Pastoral Theology revisited

Here is the version of my concept I presented to my class. The language has been cleaned up a little bit, based on some suggestions from you and my own editing. It was well received by the class (all four of us) and the only sticking point which I need to continue to refine is the amount of theological reflection in the process, and the idea of introducing theological thoughts and reflections to the community. For some reason both of the other students in the class had difficulty understanding why this was necessary in a pastoral theological setting. To me, it was common sense that good theology was never done in a vacuum and that ideas, experiences, thoughts and reflections needed to be discussed in a communal setting in order for theology to be real and have a real impact.

Thanks for all of the comments, suggestions and frustrations. It seems like the biggest frustration was that it wasn't practical. Rather than having teeth it theorized about the biting motion, and that was its intention. I was asked to define something that I had practically done for three years. That meant stepping back from the practical work of theology and asking: what, how, and why?

The most frustrating aspect of this assignment for me was its brevity. When using images, it is important to fully conceptualize the picture so that the description can be fully understood, this was difficult to do in a half page. As I continue my studies, I am sure there will be opportunities to flesh out the practical dimensions of this model, as well as, its continued academic applications. It is a theoretical definition, and one that I will continue to work with during my time here.

I believe Pastoral Theology is better conceptualized than defined, allowing for a fluid and open approach to theology that has roots in the experiences within and outside its distinct boundaries. Therefore, I offer an image of Pastoral Theology to be played with rather than a definition that might constrict. The image I offer is the helical or coil spring. This type of spring is usually circular, spiraling into three-dimensions with distinct vertical and horizontal components. Furthermore, helical springs generally have gaps between strands of coiled wire giving the sense of both occupied space and openness. Finally, helical springs offer a diverse number of usages and functions.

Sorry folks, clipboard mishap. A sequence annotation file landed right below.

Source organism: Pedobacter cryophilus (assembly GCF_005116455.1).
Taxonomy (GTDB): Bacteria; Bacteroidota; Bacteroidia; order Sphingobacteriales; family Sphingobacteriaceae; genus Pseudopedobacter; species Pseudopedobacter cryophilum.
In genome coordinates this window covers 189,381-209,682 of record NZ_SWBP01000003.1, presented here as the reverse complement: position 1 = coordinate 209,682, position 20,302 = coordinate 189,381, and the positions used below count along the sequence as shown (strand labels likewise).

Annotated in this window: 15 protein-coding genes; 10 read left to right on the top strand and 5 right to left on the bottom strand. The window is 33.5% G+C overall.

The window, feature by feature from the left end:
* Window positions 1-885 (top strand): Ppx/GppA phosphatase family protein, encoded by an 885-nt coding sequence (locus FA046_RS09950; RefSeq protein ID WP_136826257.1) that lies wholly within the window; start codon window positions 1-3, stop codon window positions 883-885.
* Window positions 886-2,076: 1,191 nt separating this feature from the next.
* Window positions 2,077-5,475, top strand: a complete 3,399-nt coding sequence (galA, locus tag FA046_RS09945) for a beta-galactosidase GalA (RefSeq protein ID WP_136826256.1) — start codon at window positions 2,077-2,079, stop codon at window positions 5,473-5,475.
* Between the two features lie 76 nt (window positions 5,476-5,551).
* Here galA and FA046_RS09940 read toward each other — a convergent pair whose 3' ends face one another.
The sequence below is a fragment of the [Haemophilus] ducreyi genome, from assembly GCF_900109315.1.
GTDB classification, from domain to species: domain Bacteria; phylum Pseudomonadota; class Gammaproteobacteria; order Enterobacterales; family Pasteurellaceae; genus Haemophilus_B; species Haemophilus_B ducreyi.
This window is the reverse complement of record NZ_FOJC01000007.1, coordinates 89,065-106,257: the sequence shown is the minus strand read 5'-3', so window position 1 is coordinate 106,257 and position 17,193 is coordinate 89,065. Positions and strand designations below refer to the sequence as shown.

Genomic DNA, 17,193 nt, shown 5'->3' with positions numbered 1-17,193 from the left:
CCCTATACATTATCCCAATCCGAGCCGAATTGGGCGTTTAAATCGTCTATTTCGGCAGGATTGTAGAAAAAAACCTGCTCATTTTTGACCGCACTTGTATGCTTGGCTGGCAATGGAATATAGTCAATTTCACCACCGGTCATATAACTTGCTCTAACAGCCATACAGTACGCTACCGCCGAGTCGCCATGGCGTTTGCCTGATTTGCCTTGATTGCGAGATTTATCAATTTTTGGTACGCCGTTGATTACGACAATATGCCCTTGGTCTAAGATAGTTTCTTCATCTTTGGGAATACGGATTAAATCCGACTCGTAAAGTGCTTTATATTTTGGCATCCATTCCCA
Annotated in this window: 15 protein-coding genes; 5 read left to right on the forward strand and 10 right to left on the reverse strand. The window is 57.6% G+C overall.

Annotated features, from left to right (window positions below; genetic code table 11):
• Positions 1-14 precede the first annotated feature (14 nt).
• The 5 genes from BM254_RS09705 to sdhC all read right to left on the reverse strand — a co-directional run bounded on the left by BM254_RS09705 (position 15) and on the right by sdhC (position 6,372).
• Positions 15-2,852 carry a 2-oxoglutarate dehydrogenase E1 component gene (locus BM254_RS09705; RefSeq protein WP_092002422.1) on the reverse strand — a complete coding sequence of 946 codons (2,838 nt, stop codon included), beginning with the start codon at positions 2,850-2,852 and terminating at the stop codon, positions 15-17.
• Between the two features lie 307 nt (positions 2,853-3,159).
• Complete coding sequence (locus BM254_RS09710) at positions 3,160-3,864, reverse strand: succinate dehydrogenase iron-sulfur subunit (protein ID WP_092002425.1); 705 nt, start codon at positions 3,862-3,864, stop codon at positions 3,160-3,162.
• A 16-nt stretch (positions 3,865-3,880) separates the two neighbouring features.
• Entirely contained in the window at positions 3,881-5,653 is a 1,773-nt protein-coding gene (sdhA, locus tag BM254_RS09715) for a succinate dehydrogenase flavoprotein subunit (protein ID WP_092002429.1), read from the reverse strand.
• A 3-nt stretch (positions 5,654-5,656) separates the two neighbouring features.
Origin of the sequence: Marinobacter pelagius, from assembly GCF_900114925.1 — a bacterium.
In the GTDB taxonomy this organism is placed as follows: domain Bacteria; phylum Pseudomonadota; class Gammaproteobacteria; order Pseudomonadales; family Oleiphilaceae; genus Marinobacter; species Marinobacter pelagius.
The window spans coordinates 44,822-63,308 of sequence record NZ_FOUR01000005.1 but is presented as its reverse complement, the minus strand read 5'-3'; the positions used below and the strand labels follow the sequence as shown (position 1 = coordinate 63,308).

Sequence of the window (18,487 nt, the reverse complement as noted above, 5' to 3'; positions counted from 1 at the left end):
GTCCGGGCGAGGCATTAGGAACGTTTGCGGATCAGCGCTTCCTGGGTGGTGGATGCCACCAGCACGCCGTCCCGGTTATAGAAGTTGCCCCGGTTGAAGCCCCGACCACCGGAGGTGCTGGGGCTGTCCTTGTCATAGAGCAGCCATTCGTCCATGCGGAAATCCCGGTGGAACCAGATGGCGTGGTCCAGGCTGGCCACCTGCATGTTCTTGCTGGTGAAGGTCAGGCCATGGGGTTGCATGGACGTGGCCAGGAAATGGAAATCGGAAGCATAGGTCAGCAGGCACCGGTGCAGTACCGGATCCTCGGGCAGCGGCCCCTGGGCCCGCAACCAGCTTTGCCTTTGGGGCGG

A visual inspection of Pastoral Theology reveals a vertical, God-human dimension, and an equally important, horizontal, human-human dimension. These two relationships are bound to the image of the spring, by the rising circular coils. Along this spiral I see the work of Pastoral Theology as containing four points of reference: experience, reflection, introduction to the community, and re-interpretation. The gaps between wire strands signify openness to other sources of knowledge and inspiration. Thus, a helical spring model of Pastoral Theology embodies enduring relationships, an ability to incorporate new dimensions into its thought and praxis, and relating its distinctive theological ideas through a process of experience, reflection, introduction, and re-interpretation.

Moreover, helical springs have three mechanical functions: compression, tension, and torsion. The compression function is generally supportive. The tension function flexibly holds independent pieces together. The torsion function operates by coiling and uncoiling to release stored energy. These mechanical functions help us to understand the under-girding functions of Pastoral Theology. Support, intentional binding of distinct disciplines, and the release and retention of knowledge and experiences are the functions from which the work of Pastoral Theology rises.

grace and peace



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